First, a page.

Bruce Lehrmann’s defence lawyer will give evidence to an independent inquiry into how the justice system handled Brittany Higgins’ rape allegations.
The inquiry, led by former Queensland solicitor-general Walter Sofronoff, is examining the actions of ACT police, prosecutors and a victim support service during the investigation and trial.
It was established after accusations by police and prosecutors about each other’s conduct during the case.
Mr Lehrmann was tried by the ACT Supreme Court in October, but the case was derailed by juror misconduct.
Prosecutors later dropped the charges against him because of fears over the impact a second trial would have on Ms Higgins’ mental health.
Mr Lehrmann denies raping Ms Higgins in Parliament House in 2019 and was represented by defence lawyer Steven Whybrow during the trial.
Mr Whybrow is the second witness to give evidence after Director of Public Prosecutions Shane Drumgold revealed tensions between his office and police.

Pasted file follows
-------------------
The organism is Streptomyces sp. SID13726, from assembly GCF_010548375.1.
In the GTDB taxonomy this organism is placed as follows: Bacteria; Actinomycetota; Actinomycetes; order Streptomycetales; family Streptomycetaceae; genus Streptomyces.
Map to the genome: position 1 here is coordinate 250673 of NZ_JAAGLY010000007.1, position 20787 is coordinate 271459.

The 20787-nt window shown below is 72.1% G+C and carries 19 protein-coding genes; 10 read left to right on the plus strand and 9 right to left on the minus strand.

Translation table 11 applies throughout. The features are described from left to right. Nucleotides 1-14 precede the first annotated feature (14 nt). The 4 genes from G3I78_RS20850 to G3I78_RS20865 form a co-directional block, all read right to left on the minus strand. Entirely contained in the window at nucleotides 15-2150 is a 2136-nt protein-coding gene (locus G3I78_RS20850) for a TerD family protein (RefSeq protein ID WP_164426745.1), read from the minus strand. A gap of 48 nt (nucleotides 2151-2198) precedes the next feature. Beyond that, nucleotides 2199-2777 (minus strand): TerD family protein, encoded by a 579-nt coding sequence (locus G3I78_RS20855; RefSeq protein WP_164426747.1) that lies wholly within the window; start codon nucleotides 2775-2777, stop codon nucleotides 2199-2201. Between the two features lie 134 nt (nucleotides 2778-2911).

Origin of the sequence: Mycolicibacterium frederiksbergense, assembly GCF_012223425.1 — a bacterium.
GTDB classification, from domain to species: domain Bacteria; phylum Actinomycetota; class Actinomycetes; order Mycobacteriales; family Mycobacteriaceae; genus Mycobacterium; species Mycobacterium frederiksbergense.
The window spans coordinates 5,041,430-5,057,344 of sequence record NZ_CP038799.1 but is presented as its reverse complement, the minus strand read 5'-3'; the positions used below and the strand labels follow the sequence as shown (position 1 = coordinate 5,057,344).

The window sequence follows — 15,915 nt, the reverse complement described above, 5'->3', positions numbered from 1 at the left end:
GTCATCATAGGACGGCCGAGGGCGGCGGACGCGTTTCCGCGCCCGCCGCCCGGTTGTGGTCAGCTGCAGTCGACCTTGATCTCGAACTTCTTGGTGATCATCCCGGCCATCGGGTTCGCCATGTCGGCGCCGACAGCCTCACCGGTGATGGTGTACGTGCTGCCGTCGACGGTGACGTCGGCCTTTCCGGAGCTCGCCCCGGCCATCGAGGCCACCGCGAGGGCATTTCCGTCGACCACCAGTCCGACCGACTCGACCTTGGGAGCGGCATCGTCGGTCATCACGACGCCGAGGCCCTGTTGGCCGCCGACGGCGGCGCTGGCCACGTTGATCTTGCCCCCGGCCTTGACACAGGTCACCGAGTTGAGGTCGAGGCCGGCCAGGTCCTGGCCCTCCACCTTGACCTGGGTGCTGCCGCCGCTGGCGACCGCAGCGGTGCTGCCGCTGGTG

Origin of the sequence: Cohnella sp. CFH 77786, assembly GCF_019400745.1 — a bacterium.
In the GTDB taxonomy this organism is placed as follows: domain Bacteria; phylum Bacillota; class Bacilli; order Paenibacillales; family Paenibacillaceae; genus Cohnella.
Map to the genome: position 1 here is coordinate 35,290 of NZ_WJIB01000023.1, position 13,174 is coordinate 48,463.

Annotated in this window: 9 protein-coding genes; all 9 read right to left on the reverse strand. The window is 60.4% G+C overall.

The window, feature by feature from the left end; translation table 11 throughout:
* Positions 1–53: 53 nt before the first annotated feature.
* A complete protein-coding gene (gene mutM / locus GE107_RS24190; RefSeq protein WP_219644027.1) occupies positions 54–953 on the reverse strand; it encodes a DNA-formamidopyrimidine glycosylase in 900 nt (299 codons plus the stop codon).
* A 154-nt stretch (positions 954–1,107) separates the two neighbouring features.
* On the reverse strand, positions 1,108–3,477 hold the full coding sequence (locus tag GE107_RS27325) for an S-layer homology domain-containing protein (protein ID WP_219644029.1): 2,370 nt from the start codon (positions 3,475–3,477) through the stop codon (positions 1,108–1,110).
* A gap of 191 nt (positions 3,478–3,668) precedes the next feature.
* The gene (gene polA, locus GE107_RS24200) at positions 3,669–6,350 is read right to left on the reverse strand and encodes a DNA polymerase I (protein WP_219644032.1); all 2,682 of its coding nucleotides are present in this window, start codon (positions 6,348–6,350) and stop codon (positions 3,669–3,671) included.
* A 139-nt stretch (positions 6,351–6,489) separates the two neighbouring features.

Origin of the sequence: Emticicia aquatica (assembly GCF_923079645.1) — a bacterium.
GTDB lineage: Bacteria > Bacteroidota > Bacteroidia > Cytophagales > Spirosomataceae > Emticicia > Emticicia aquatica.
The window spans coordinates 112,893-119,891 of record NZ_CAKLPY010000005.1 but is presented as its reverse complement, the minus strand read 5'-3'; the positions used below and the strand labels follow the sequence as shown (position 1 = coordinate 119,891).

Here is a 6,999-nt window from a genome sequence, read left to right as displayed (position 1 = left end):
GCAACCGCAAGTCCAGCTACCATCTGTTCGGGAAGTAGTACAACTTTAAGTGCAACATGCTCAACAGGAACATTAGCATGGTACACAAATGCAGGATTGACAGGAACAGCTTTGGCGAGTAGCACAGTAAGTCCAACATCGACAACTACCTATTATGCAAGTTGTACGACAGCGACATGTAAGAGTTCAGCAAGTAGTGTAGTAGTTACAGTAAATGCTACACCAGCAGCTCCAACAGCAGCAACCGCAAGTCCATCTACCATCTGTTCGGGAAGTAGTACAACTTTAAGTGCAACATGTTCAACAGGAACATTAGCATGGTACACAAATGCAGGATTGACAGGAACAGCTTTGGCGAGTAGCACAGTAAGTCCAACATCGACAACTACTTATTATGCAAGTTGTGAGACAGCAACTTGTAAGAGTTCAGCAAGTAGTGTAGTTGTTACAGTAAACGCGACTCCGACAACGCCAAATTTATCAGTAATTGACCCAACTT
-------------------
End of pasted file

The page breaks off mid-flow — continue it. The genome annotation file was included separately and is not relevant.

Mr Drumgold claimed police had a “passion” for the prosecution to fail and that his office felt “unprecedented pressure” not to proceed with a retrial.
This formed part of the reason why he wrote to the chief police officer after the first trial was vacated requesting a public inquiry into police interference in the criminal justice process.
“Police had a passion for this prosecution to fail, that was my observation,” he told the inquiry last week.
“I felt that there was enough evidence to justify an inquiry into it.”
The inquiry also heard Mr Drumgold believed the jury had been likely to convict Mr Lehrmann, but one person was “holding out” from reaching a guilty verdict.
Mr Drumgold revealed the same juror he suspected of preventing a conviction was the one who derailed the trial by conducting their own research and taking a prohibited document into the jury deliberation room.
Officers from ACT Policing and the Australian Federal Police are expected to give evidence to the inquiry.